“We’re going to go back and look at the tape and find all the things we need to correct,” said Colts head coach Chuck Pagano. “It is a marathon. It isn’t a sprint by any stretch of the imagination. We know we have a long way to go.”
4. Ryan Tannehill, Miami. (20-of-36, 219 yards, 0 touchdowns, 3 interceptions, 3 sacks, 39.0 quarterback rating). Tannehill looked like a quarterback who only made a handful of starts while in college. According to ESPN Stats & Information, all three of his interceptions were on throws of five yards or less.
“I felt like we hurt ourselves more than they really just stopped us,” Tannehill told ESPN. “That’s a good defense. So being able to move the ball on a good defense like that gives us some confidence. Obviously, we have to fix a lot of things and eliminate those turnovers. But I think it gives us a look at what we could be if we played to our full potential.”
Dolphins coach Joe Philbin seemed to like what he saw.
“There were some good throws in the second half. There were some good throws in the first half and he did some good things, there’s no question about it,” Philbin told the team’s website. “The good news was, again, when he came off to the side it wasn’t like he got so flustered to where he was like, ‘Oh my God, are they playing zone or man? Did they blitz?’ My experience with most interceptions has been into double coverage or a bad decision from a progression standpoint with the quarterback. That’s where historically I’ve seen most of those. Some are clearly bad throws but that wasn’t the case yesterday. It wasn’t like you saw a ton of bad decisions, so if you can glean some positives out of that that would be the positive.”
5. Brandon Weeden, Cleveland. (12-of-35, 118 yards, 0 touchdowns, 4 interceptions, 2 sacks, 5.1 quarterback rating). Weeden played his first NFL game like a rookie quarterback that could have used more time on the field in the preseason. He overthrew receivers, missed open receivers and forced the ball into tight coverage.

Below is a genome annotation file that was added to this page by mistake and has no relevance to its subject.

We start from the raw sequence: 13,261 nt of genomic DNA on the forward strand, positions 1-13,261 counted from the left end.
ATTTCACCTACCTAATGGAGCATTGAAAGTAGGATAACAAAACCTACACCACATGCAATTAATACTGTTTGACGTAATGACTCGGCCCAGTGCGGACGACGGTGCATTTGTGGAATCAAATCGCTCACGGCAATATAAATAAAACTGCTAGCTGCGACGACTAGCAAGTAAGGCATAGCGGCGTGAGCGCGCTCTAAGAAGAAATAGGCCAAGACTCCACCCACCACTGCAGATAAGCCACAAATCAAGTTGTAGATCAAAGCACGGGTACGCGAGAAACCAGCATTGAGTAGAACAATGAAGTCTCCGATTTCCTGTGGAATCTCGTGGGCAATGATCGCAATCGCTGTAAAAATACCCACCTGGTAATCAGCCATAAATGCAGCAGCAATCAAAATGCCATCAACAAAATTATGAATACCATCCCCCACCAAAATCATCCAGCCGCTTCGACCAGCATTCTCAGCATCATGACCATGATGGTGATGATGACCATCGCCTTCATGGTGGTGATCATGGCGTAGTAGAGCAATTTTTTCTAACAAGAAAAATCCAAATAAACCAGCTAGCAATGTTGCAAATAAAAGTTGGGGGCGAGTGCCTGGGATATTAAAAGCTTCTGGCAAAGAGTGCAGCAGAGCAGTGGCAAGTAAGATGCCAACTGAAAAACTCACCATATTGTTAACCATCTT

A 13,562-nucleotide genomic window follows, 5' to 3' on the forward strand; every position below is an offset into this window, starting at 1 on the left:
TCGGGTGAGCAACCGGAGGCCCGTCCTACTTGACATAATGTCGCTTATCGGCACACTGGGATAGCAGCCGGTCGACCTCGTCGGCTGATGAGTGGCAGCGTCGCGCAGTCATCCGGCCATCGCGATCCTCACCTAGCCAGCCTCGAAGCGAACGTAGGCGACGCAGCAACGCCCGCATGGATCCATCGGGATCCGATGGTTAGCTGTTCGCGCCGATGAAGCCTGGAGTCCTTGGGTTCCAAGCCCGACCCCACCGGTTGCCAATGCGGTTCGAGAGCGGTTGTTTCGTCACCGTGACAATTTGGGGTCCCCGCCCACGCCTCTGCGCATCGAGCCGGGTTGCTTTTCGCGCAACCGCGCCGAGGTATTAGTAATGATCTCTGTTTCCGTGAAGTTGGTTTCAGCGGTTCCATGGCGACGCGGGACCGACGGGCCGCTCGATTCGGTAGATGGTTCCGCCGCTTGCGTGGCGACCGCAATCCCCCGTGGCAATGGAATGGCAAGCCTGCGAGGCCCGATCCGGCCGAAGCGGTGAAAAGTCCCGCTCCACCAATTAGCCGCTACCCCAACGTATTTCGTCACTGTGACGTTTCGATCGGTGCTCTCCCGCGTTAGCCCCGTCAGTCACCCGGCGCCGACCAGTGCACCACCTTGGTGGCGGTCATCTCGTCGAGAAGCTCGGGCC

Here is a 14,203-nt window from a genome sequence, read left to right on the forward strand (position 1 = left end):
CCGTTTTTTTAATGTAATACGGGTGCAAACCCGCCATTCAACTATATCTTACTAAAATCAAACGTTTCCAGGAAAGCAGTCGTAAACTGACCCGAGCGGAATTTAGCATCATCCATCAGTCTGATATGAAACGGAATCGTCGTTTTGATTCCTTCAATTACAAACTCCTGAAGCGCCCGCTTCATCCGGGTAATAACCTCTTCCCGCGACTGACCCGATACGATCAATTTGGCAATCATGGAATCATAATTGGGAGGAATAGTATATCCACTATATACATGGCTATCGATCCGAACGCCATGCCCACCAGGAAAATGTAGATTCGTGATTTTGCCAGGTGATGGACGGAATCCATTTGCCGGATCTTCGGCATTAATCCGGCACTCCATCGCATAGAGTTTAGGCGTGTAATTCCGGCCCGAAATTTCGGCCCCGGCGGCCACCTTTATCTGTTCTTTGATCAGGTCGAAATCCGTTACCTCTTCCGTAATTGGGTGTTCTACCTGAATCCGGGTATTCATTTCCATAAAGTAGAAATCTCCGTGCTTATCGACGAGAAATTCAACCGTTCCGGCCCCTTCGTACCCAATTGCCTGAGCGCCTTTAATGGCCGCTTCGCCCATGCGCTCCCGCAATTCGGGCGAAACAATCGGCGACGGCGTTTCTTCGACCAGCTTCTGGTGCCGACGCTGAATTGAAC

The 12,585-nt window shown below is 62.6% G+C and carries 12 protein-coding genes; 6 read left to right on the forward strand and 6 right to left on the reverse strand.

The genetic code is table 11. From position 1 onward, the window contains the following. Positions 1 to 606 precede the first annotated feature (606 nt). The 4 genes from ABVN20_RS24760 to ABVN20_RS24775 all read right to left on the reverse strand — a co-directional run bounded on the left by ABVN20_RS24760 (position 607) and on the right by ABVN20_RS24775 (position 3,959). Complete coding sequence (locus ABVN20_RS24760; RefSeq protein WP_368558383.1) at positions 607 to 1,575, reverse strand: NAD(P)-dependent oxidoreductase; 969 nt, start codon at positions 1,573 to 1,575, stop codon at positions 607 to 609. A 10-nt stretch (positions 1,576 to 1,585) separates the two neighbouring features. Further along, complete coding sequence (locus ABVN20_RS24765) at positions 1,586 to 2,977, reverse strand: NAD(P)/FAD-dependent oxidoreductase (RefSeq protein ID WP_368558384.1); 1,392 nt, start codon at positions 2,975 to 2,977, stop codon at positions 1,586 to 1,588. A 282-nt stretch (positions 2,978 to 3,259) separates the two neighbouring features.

In other words, he looked like a rookie quarterback.
“I take a lot of pride in playing better than that and I put our team in some difficult situations,” Weeden told the team’s website. “ My hat’s off to this defense. Our defense gave us every chance to win and offensively, myself included, took away from that. So, obviously I’m down right now, I expect to play better than that, I think more of myself than that. I put ourselves in harms way, but I thought our defense played plenty good enough to give us a chance to win, but it just didn’t work out.”
Weeden’s quarterback rating, while almost comically low, was not the lowest in franchise history. Bruce Gradkowski posted a 1.0 in 2008, and Jeff Garcia (2004) and the immortal Don Gault (1970) put up 0.0 – the lowest possible rating. And according to ESPN Stats & Information, Weeden is just the third quarterback since the start of the 2008 season to attempt at least nine passes of more than 10 yards downfield and not complete a pass (he was 0-for-9). The other two were J.P. Losman in 2008 and Brodie Croyle in 2010.
Not the kind of company we like to see Weeden keeping.
“Brandon Weeden is our starter, and he’s gonna get better.” Browns coach Pat Shurmur said on Monday. “I think he’s got to look at this game and make the corrections. (I) told the team this, every error that happened yesterday is correctable and I think that’s the great news. We’re not looking at plays and situations that they can’t improve on. That’s where he’s at right now. He’s finishing that process of watching the game, which he had already watched by the time he got here today. Make the corrections, which will be very obvious to him, and of course we need to take care of the ball better.”
So, to sum up, everyone battled, everyone made some good plays and some mistakes, and everyone will learn from their first week.
For the sake of Browns fans, we better hope that is the case with Weeden.
(Photo by The Associated Press)